The History of the West Seattle Food Bank


Pastor Marshall with food bank volunteer, Akira Watson.  Photo credit: Ty Swenson at Westside Weekly / West Seattle Herald, 2013

Hunger Immortal: The First Thirty Years

of the West Seattle Food Bank, 1983-2013

Ronald F. Marshall


This is no ordinary local history book. After thirty years the history of the West Seattle Food Bank has finally been written – and it is far more than a timeline of dates and places. Instead it is filled with corruption, death, crime and secrets, but also great kindness, dedication, sacrifice and generosity. It is a story that also is filled with many lucky breaks – including the largesse of the famous comedian, Robin Williams.


Marshall says that’s one of the reasons he took the last fours years to work on it in his spare time – because of his fascination with luck. Lucky breaks can make such a big difference for the good. And so we can hardly help be interested in how they happen and what we can do to make them more frequent.


One of the biggest reasons Marshall gives for writing the book, however, is Earl Allen Vick (1932-1996). Vick was born and raised in West Seattle – a cranky old guy, who died a loner. But when he died there was a will, and in it he gave the vast bulk of his estate to the food bank – which amounted to $335,000.00. When this happened, no one knew why. So Marshall set out in this history to find the answer to that question. While he never finds the answer to his question, he does come up with six approximate reasons for Vick putting the food bank in his will.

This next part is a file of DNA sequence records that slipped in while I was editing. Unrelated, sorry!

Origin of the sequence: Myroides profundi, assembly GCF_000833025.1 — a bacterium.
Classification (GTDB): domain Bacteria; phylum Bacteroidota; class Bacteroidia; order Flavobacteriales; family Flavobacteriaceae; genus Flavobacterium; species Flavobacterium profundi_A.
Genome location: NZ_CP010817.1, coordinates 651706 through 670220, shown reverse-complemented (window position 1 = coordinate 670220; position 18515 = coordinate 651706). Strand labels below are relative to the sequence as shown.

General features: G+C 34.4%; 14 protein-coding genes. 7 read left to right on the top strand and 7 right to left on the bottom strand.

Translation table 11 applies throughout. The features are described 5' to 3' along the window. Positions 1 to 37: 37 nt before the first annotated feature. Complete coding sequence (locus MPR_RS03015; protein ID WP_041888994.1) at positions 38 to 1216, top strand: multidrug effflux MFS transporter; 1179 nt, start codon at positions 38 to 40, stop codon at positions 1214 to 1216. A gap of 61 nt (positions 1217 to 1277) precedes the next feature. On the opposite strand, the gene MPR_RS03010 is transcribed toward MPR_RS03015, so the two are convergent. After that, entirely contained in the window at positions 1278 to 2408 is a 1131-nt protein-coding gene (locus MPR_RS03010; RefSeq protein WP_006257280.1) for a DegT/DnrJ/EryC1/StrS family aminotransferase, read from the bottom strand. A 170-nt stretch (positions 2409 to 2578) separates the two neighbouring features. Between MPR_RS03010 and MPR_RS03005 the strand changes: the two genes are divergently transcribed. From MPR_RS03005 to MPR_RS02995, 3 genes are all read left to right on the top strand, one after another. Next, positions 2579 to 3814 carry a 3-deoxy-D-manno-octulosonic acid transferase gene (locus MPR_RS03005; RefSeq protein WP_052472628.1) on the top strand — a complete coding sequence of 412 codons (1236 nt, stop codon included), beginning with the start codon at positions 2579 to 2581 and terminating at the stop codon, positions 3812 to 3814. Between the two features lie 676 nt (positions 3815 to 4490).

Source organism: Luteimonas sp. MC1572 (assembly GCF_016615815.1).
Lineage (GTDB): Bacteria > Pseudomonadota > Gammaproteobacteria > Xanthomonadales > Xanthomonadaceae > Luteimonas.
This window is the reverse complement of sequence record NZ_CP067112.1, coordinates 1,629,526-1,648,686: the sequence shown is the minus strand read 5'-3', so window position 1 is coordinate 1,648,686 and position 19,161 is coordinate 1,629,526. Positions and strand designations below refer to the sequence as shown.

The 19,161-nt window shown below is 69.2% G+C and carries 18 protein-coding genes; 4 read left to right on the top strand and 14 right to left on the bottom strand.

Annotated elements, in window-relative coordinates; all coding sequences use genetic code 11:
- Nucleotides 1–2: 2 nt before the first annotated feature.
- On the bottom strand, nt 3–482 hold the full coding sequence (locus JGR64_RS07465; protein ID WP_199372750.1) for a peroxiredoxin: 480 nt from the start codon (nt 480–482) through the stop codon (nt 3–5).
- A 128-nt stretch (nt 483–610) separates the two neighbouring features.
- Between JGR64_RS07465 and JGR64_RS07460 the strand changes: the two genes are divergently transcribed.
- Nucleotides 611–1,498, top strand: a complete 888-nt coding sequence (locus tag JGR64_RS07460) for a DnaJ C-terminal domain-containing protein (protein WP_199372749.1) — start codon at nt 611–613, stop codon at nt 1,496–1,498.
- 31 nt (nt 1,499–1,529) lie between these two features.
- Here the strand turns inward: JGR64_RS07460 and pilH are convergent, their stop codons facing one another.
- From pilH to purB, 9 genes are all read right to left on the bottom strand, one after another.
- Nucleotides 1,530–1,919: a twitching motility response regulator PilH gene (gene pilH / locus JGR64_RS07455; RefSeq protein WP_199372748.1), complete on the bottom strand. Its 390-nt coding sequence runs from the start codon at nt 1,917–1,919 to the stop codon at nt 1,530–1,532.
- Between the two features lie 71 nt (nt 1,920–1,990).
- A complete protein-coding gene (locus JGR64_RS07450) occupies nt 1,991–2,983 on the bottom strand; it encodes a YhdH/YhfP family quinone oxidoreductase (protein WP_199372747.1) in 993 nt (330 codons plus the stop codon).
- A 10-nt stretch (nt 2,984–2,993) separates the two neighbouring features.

Marshall also uncovers important information to show that the food bank started in 1983 rather than 1981 as had been previously thought.


He also painstakingly shows how the food bank moved from location to location – as a nomadic food bank, as it was called – until it finally built its own facility where it now is. He recounts much of that story on the building of the food bank’s permanent home, and the key people involved in the process.


This book is a slice of Americana. Every resident of West Seattle should own one. Sprinkled throughout the book are insights into history and literature, economics and politics. There are over twenty photos in the book – some of them of historic vintage.


Marshall has donated the book to the food bank. So by spending $30 to buy a copy of it, all the profits will go to help feed our neighbors in need during the 30th anniversary of the West Seattle Food Bank. Don’t miss out on this chance to make a difference in West Seattle – in the spirit of Earl Allen Vick.



For a hour power point presentation on the West Seattle Food Bank

history from April 8, 2021,click on the link below: